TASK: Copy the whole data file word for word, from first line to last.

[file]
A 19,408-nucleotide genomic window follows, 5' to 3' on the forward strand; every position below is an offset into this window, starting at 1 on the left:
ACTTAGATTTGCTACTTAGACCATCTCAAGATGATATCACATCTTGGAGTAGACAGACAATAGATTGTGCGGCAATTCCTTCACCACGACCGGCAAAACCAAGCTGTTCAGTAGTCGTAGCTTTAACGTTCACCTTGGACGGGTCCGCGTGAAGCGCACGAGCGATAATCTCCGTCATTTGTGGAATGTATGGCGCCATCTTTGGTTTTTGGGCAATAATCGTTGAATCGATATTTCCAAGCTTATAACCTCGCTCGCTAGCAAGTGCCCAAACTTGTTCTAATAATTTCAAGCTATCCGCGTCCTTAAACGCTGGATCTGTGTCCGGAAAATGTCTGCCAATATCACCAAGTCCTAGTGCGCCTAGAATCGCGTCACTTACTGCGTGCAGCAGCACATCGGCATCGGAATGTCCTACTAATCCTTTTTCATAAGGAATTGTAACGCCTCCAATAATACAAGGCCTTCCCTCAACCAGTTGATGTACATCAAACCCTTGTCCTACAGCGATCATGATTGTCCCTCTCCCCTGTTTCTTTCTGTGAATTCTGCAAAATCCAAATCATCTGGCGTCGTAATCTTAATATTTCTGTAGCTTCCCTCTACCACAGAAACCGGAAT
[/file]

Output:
A 19,408-nucleotide genomic window follows, 5' to 3' on the forward strand; every position below is an offset into this window, starting at 1 on the left:
ACTTAGATTTGCTACTTAGACCATCTCAAGATGATATCACATCTTGGAGTAGACAGACAATAGATTGTGCGGCAATTCCTTCACCACGACCGGCAAAACCAAGCTGTTCAGTAGTCGTAGCTTTAACGTTCACCTTGGACGGGTCCGCGTGAAGCGCACGAGCGATAATCTCCGTCATTTGTGGAATGTATGGCGCCATCTTTGGTTTTTGGGCAATAATCGTTGAATCGATATTTCCAAGCTTATAACCTCGCTCGCTAGCAAGTGCCCAAACTTGTTCTAATAATTTCAAGCTATCCGCGTCCTTAAACGCTGGATCTGTGTCCGGAAAATGTCTGCCAATATCACCAAGTCCTAGTGCGCCTAGAATCGCGTCACTTACTGCGTGCAGCAGCACATCGGCATCGGAATGTCCTACTAATCCTTTTTCATAAGGAATTGTAACGCCTCCAATAATACAAGGCCTTCCCTCAACCAGTTGATGTACATCAAACCCTTGTCCTACAGCGATCATGATTGTCCCTCTCCCCTGTTTCTTTCTGTGAATTCTGCAAAATCCAAATCATCTGGCGTCGTAATCTTAATATTTCTGTAGCTTCCCTCTACCACAGAAACCGGAAT